Hair: The American Tribal Love-Rock Musical is a rock musical with a book and lyrics by James Rado and Gerome Ragni and music by Galt MacDermot. A product of the hippie counter-culture and sexual revolution of the 1960s, several of its songs became anthems of the anti-Vietnam War peace movement. The musical’s profanity, its depiction of the use of illegal drugs, its treatment of sexuality, its irreverence for the American flag, and its nude scene caused much comment and controversy. The musical broke new ground in musical theatre by defining the genre of “rock musical”, using a racially-integrated cast, and inviting the audience onstage for a “Be-In” finale.
South Pacific is a 1949 musical with music by Richard Rodgers, lyrics by Oscar Hammerstein II and book by Hammerstein and Joshua Logan. The story draws from James A. Michener’s Pulitzer Prize-winning, 1948 novel, Tales of the South Pacific, weaving together characters and elements from several of its stories into a single plotline. The musical won the Pulitzer Prize for Drama in 1950. The issue of racial prejudice was sensitively and candidly explored, particularly for the 1949 stage work.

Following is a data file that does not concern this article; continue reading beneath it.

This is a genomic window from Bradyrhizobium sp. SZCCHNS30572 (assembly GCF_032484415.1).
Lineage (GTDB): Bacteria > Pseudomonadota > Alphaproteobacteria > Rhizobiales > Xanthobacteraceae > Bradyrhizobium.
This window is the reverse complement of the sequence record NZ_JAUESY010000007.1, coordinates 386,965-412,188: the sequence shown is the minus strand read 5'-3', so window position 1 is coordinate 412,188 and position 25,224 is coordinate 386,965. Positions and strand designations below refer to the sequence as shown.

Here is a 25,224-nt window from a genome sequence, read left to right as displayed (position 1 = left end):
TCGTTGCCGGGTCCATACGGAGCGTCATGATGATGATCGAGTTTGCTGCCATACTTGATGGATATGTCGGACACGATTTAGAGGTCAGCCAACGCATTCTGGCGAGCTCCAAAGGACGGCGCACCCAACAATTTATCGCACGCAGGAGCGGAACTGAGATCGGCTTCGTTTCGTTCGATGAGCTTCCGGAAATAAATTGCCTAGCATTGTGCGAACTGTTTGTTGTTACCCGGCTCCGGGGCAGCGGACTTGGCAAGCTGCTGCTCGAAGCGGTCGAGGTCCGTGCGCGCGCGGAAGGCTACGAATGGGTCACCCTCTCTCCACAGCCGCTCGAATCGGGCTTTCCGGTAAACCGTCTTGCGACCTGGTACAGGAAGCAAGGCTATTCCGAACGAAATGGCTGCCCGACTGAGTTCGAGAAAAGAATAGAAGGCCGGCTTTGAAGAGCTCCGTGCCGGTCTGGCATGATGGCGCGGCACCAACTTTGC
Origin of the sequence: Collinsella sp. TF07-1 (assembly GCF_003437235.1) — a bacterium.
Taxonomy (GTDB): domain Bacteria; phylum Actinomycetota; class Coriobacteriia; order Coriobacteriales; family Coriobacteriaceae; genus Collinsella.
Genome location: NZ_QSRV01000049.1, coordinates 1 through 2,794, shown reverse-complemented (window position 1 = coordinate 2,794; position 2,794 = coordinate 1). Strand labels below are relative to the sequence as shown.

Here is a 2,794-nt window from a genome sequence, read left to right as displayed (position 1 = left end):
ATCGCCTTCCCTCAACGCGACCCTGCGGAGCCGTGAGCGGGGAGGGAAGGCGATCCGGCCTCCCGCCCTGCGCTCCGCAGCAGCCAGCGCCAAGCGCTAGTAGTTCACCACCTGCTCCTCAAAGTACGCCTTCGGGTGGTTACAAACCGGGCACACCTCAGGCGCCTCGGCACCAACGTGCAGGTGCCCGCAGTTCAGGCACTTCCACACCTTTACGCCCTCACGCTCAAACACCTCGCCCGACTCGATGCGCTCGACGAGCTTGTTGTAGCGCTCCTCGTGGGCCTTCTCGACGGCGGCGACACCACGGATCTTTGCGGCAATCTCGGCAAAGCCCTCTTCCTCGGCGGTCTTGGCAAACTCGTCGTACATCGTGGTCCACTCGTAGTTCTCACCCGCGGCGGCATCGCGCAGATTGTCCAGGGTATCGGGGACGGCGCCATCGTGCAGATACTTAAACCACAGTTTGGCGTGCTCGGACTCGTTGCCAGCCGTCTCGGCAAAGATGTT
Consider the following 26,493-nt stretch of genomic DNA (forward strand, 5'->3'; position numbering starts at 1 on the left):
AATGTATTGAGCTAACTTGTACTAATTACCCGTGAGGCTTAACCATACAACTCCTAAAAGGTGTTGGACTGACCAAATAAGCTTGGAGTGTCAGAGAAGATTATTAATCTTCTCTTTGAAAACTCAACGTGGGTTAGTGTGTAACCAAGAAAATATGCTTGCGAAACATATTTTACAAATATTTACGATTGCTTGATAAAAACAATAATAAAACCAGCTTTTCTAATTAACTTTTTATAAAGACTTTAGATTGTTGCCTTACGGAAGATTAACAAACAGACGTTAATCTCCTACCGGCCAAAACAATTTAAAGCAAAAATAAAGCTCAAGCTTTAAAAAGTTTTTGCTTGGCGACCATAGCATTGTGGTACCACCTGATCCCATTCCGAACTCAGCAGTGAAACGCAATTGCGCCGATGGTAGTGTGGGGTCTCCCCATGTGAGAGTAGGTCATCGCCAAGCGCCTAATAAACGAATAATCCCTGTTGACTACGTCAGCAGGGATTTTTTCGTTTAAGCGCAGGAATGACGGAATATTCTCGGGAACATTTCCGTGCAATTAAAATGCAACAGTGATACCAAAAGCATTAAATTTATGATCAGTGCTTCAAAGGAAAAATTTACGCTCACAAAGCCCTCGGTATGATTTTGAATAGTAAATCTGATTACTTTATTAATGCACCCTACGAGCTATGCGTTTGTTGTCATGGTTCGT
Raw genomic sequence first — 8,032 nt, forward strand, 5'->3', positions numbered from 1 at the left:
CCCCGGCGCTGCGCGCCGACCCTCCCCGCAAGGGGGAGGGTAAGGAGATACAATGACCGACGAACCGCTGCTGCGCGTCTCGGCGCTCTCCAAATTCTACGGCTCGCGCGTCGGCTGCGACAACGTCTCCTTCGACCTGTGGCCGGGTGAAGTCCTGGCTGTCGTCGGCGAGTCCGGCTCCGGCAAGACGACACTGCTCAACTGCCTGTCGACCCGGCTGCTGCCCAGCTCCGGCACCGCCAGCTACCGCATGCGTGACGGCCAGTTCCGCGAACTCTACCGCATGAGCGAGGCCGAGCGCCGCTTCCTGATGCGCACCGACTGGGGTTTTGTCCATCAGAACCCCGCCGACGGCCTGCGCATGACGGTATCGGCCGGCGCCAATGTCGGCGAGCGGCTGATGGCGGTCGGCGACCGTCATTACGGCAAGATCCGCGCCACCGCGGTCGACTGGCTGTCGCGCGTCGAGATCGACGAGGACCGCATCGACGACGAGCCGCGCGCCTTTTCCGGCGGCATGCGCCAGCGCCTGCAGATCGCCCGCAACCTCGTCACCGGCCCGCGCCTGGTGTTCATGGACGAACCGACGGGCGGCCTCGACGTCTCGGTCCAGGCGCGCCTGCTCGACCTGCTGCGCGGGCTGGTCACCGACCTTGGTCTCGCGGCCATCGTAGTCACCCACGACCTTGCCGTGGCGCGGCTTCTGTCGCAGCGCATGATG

Chicago is a Kander and Ebb musical set in prohibition era Chicago. The music is by John Kander with lyrics by Fred Ebb and a book by Ebb and Bob Fosse. The story is a satire on corruption in the administration of criminal justice, and the concept of the “celebrity criminal.” The musical is based on a 1926 play of the same name by reporter Maurine Dallas Watkins about actual criminals and crimes she had reported on.